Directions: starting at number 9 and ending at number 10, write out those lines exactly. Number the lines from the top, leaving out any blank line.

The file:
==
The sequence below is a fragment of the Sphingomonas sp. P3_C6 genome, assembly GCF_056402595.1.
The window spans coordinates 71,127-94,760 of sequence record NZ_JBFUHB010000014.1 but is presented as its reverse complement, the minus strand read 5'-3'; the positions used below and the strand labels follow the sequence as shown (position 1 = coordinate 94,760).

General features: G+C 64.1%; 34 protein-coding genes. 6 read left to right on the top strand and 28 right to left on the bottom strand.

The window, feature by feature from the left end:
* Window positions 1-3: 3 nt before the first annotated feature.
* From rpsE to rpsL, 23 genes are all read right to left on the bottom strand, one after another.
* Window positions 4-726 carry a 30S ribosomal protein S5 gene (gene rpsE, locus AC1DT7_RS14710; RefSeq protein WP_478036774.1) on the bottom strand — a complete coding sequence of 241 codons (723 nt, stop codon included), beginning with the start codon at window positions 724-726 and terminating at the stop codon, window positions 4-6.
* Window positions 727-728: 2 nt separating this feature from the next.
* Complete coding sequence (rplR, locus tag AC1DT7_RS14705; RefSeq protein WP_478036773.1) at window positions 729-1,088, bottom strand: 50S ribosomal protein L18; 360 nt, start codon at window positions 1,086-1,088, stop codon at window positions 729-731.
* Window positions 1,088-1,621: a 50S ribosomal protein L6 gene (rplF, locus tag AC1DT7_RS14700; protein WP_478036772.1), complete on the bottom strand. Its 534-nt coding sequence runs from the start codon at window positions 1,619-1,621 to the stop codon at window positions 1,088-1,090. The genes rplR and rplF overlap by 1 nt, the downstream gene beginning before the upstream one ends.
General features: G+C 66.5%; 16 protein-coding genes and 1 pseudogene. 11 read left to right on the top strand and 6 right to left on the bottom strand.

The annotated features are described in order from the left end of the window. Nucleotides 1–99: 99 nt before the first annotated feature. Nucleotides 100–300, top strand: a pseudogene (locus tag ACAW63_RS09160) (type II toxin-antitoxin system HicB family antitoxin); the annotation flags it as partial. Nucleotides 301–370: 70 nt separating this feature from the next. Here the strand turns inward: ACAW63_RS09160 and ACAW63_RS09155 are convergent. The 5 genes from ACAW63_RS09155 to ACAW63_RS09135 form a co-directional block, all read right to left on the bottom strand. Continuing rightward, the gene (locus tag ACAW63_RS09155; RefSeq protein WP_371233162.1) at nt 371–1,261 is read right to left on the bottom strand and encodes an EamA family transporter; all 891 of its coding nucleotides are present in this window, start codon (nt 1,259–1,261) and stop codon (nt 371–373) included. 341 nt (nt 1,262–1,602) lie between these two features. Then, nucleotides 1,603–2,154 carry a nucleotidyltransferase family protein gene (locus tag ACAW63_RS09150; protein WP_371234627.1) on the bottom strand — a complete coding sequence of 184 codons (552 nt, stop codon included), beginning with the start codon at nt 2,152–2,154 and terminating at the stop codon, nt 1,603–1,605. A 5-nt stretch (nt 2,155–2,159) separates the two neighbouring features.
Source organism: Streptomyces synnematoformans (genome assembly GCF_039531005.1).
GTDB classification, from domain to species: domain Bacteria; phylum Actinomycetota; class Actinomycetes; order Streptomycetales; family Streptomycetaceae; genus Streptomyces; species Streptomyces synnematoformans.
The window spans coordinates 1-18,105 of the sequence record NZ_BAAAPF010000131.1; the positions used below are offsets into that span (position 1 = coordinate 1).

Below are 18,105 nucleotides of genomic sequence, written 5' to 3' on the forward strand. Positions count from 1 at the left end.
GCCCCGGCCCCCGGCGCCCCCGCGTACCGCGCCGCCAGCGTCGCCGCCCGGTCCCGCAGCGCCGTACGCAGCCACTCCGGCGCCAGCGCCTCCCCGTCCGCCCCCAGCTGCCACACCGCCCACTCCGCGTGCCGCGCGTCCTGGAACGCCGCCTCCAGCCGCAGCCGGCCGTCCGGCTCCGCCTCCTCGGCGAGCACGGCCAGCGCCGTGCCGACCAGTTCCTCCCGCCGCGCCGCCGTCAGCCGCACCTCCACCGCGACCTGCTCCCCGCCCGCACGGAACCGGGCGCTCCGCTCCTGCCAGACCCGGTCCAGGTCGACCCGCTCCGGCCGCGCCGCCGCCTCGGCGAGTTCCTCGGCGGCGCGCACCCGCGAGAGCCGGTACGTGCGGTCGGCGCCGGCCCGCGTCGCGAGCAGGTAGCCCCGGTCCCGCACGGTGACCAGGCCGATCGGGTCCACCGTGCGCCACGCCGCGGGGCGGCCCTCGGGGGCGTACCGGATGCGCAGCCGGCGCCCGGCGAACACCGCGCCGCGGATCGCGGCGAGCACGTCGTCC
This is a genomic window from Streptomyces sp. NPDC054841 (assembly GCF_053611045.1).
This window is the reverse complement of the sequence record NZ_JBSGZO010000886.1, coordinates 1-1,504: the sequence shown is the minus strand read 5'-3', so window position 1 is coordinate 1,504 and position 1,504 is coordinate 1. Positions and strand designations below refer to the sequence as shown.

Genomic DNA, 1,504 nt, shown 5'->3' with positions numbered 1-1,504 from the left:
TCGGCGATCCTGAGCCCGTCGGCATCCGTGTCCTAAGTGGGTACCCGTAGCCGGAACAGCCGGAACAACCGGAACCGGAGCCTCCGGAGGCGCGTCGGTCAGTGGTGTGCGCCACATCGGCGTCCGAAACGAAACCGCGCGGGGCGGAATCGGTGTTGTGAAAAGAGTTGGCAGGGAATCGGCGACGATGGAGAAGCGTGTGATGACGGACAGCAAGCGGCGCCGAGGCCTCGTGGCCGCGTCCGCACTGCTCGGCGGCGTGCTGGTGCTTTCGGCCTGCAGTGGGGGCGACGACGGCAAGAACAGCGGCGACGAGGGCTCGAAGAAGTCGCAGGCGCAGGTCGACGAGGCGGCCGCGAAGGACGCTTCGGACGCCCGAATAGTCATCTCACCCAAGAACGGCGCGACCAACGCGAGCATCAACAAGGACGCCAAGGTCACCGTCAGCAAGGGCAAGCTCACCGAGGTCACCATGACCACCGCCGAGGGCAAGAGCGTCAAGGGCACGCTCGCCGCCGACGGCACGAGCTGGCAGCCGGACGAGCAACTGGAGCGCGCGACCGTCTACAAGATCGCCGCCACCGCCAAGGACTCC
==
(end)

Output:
* Complete coding sequence (rplR, locus tag AC1DT7_RS14705; RefSeq protein WP_478036773.1) at window positions 729-1,088, bottom strand: 50S ribosomal protein L18; 360 nt, start codon at window positions 1,086-1,088, stop codon at window positions 729-731.
* Window positions 1,088-1,621: a 50S ribosomal protein L6 gene (rplF, locus tag AC1DT7_RS14700; protein WP_478036772.1), complete on the bottom strand. Its 534-nt coding sequence runs from the start codon at window positions 1,619-1,621 to the stop codon at window positions 1,088-1,090. The genes rplR and rplF overlap by 1 nt, the downstream gene beginning before the upstream one ends.